Speaking to graduates at Harvard University on Thursday morning, former New York City Mayor Michael Bloomberg -- no conservative he -- warned against the consequences of intolerance on college campuses. Not only did he warn those in attendance of falling prey to intolerance, but he warned against the growing disease that plagues college campuses; that is, the repression of conservative ideology.
It was a bombshell speech of sorts, considering this spring's spate of commencement speakers bowing out of their engagements thanks to vocal protests by left-wing student activist groups. But only two network morning shows bothered to mention Bloomberg’s remarks. CBS This Morning aired a sound bite, as did CNN’s New Day, which also devoted several minutes to discussing the speech with a panel of guests.
In an a rare but appropriate commencement address, the former mayor spoke powerfully of the side-effects of a one-sided presentation of ideologies on college campuses. Bloomberg spoke plainly about how liberalism seems to have taken over college academia; most notably, he pointed out, at Ivy League institutions.
Below is the portion of Bloomberg's address aimed at liberalism on college campuses. The portions in bold represent what CBS aired and underlined portions are what CNN aired:
We cannot deny others the rights and privileges that we demand for ourselves. And that is true in cities and it is no less true in universities where the forces of repression appear to be stronger now, I think, than at any time since the 1950s.
There is an idea floating around college campuses, including here at Harvard, I think, that scholar should be funded only if they’re work conforms to a particular view of justice. There’s a word for that idea; censorship and it is just a modern form of McCarthyism.
Think about the irony: In the 1950s, the right wing was attempting to repress left wing ideas. Today, on many college campuses, it is liberals trying to repress conservative ideas even as conservative faculty members are at risk of becoming an endangered species. And that is probably nowhere more true than it is here in the Ivy League. In the 2012 presidential race, according to Federal Election Commission data, 96% of all campaign contributions from Ivy League faculty and employees went to Barack Obama. 96%. There was more disagreement among the old Soviet politburo than there is among Ivy League donors. And that statistic should give us some pause. I say it as someone who endorsed President Obama for reelection. Let me tell you something, neither party has a monopoly of truth or God on its side. When 96% of Ivy League donors prefer one candidate to another, you really have to wonder whether students are being exposed to the diversity of views that a great university should offer. Diversity of gender, ethnicity, and orientation is important, but a university cannot be great if its faculty is politically homogenous.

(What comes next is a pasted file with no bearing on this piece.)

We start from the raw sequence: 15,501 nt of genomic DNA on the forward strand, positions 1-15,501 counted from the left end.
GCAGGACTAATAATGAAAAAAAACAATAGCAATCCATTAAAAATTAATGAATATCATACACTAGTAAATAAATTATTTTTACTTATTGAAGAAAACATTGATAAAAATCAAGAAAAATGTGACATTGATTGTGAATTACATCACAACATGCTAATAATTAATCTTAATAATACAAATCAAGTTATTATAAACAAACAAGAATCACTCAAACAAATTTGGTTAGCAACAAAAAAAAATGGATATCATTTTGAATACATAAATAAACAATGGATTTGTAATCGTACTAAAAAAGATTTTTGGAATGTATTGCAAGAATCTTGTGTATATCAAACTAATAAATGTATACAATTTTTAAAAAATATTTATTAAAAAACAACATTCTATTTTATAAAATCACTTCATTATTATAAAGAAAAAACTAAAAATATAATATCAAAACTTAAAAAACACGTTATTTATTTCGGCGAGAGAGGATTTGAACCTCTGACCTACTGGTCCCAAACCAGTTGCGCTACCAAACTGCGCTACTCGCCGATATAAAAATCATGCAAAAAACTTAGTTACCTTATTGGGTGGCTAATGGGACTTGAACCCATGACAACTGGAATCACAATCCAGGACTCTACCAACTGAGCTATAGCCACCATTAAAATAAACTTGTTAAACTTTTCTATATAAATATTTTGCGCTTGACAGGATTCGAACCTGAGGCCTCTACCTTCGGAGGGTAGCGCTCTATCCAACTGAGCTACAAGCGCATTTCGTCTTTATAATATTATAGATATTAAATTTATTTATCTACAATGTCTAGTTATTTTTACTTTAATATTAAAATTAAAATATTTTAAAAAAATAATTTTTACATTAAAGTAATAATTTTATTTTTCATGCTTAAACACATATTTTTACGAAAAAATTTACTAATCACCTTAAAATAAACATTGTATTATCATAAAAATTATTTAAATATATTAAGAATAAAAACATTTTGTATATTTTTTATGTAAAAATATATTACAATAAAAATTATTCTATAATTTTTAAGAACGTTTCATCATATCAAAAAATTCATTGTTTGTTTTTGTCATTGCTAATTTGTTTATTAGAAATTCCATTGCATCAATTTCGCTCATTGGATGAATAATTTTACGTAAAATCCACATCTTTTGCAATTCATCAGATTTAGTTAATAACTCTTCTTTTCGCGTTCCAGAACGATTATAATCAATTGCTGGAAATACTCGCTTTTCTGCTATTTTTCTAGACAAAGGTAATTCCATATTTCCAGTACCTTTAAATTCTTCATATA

Great universities should not become predictably partisan. And a Liberal Arts education must not be an education in the art of liberalism. The role of universities is not to promote an ideology. It is to provide scholars and students with a neutral forum for researching and debating our issues without tipping the scale in one direction or repressing unpopular views.
If a university thinks twice before inviting a commencement speaker because of his or her politics, censorship and conformity, the mortal enemies of freedom win out.
A university's obligation is not to teach students what to think, but to teach students how to think. And that requires listening to the other side, weighing arguments without prejudicing them. And
determining if the other side actually made some fair points. If the faculty fails to do this, it is the responsibility of the administration and governing bodies to step in and make it a priority. If they do not - if students graduate with ears and minds closed, the university has failed both the students and society.